On the other side of the rink the Sharks have been led by career years up and down the lineup. The team was led by four 30-goal scorers in Joe Pavelski (38), Tomas Hertl (35), Timo Meier (30) and Evander Kane (30). In overall points, the team was led by former Norris Trophy winning defenseman Brent Burns (83 pts). They are also looking to get a big boost for the playoffs as (their other) former Norris Trophy winning defenseman Erik Karlsson (45 pts) rejoins the team after only playing 53 games this season. This series will assuredly come down to goaltending. Martin Jones (.896 gaa) has been weak all year, but I have seen Jones turn it on in the playoffs before and he just has to keep the games close for the Sharks offense to take over. I think this will be enough
Roman’s pick: San Jose in 7
Will’s pick: Vegas in 6
Noah’s pick: Vegas in 7
Nathan’s pick: San Jose in 6—I’ll always pick against Ryan Reaves
Nashville – Dallas (Will)
I understand why Nathan and Roman are of the belief that this will be done and dusted quickly—this is a Nashville team that went to the Stanley Cup Final in 2016-17, won the Presidents’ Trophy last year, and still largely has that same core intact. The Preds’ rock-solid top four should be able to limit the Stars’ few scorers. The devastatingly effective JOMA line of Ryan Johansen, Filip Forsberg, and Viktor Arvidsson has dominated all season, while Pekka Rinne put up Pekka Rinne numbers in the regular season and will be thirsty to get that elusive Cup ring in his age-36 season. Dallas has little-to-no depth in their forwards, and it could be argued that they only made the playoffs after Ben Bishop posted a league-best .934 save percentage that not even the most optimistic of Stars fans could have predicted after his disappointing 2017-18.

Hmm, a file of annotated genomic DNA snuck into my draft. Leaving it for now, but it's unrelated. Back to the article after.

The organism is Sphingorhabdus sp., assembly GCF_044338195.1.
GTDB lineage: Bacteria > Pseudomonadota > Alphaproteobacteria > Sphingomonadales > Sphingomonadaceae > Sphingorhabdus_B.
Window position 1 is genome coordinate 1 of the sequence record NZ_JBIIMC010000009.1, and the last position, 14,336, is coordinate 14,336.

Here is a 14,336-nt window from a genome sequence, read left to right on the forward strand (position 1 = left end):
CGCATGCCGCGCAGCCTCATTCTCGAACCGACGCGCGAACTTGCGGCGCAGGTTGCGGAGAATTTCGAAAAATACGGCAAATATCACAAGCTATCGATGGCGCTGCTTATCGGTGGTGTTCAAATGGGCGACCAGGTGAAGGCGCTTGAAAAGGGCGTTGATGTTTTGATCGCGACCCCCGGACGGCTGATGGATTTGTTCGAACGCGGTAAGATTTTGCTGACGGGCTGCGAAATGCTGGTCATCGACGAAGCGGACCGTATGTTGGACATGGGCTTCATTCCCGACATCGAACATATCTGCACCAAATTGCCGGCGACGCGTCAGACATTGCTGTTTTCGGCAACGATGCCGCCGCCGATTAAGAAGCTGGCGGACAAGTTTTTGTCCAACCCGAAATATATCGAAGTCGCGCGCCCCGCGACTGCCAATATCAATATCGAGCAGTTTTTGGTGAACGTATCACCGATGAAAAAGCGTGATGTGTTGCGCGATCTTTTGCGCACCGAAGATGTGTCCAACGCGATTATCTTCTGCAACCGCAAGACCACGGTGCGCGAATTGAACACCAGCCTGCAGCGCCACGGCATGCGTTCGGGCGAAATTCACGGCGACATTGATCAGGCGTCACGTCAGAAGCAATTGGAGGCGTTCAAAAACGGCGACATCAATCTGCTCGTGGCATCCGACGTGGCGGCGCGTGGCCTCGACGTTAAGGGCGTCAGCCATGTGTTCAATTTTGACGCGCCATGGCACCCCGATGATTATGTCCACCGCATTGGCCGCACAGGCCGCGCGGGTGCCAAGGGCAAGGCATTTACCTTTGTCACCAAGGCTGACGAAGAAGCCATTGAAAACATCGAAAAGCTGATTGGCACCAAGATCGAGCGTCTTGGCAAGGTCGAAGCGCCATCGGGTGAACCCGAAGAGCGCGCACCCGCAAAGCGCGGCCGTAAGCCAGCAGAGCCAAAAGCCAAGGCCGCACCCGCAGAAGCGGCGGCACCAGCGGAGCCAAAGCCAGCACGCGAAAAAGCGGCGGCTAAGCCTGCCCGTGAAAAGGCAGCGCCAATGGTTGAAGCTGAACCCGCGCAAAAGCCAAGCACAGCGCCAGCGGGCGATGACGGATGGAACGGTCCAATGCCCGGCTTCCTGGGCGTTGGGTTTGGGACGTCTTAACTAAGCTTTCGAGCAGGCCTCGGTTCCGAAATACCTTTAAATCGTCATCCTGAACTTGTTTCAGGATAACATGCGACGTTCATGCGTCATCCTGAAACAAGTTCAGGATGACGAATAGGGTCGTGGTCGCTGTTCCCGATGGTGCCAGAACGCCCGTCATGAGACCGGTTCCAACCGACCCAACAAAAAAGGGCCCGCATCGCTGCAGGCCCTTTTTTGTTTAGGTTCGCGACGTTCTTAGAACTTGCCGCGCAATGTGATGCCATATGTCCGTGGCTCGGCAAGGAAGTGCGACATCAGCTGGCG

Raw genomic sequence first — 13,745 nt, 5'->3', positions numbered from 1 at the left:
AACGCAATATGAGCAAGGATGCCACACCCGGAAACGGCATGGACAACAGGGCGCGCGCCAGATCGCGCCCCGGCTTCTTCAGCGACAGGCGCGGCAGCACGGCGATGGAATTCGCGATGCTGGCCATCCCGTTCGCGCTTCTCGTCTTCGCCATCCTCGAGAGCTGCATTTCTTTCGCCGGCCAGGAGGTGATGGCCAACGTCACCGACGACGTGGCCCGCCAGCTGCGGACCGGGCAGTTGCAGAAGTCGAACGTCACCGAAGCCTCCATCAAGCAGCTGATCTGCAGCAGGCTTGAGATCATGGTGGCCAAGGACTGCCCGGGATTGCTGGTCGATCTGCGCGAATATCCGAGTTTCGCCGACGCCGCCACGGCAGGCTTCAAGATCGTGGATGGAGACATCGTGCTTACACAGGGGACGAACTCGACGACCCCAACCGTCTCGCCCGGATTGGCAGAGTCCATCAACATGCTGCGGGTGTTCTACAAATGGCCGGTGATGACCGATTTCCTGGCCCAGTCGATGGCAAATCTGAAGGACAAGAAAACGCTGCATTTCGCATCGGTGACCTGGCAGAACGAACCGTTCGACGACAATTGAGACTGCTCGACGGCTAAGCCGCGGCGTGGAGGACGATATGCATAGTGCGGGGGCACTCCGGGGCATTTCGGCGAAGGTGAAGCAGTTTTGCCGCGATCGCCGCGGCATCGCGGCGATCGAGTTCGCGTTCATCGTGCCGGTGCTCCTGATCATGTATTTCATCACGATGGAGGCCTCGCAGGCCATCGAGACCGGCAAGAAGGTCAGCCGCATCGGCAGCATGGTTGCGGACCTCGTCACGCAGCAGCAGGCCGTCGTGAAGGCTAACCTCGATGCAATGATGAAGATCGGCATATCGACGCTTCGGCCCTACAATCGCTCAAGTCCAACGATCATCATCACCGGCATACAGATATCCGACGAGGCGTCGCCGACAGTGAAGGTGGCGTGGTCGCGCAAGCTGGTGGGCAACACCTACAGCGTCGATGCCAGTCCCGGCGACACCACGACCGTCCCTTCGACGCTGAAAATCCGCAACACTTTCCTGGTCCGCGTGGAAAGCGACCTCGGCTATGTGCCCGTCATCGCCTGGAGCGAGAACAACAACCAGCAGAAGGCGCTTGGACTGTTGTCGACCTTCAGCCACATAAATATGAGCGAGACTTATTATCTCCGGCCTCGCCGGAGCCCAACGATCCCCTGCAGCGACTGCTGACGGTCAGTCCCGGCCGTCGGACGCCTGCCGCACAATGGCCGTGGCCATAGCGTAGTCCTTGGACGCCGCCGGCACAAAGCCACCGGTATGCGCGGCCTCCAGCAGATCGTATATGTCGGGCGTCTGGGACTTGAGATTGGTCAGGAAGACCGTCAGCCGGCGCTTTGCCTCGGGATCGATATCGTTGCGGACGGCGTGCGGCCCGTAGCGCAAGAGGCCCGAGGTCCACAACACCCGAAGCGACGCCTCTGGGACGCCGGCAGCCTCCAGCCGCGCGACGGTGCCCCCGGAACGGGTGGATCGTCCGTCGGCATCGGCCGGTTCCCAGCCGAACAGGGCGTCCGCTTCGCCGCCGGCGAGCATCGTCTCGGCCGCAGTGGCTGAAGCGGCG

I can’t help but feeling like this series is going to be tight, however. Since former University of Denver head coach Jim Montgomery took over behind the bench in Dallas, the Stars have done a total philosophical 180, to the point where the former run-and-gunners scored the second-fewest goals in the league this season, but similarly gave up the third-fewest total. Every man on the Stars is brought in to defending as a unit, certainly. Even so, Dallas ranks a respectable 17th in expected goals scored this season, and has the league’s 11th most effective power play. So it’s not like the Stars have totally forgotten how to create chances—their finishing has just been poor this year. Couple that with the fact that I think Tyler Seguin and Jamie Benn come to play on the national stage after being called out by team CEO Jim Lites in December, and we might have a real slugfest here with a slew of 2-1 games on the radar. Even still, I don’t have it within me to pick against the Central Division-winning Predators here. They know how to win a first-round playoff series, and these types of games were exactly what deadline acquisitions Wayne Simmonds and Mikael Granlund were brought on board for. Give me Nashville in double-OT at Bridgestone Arena.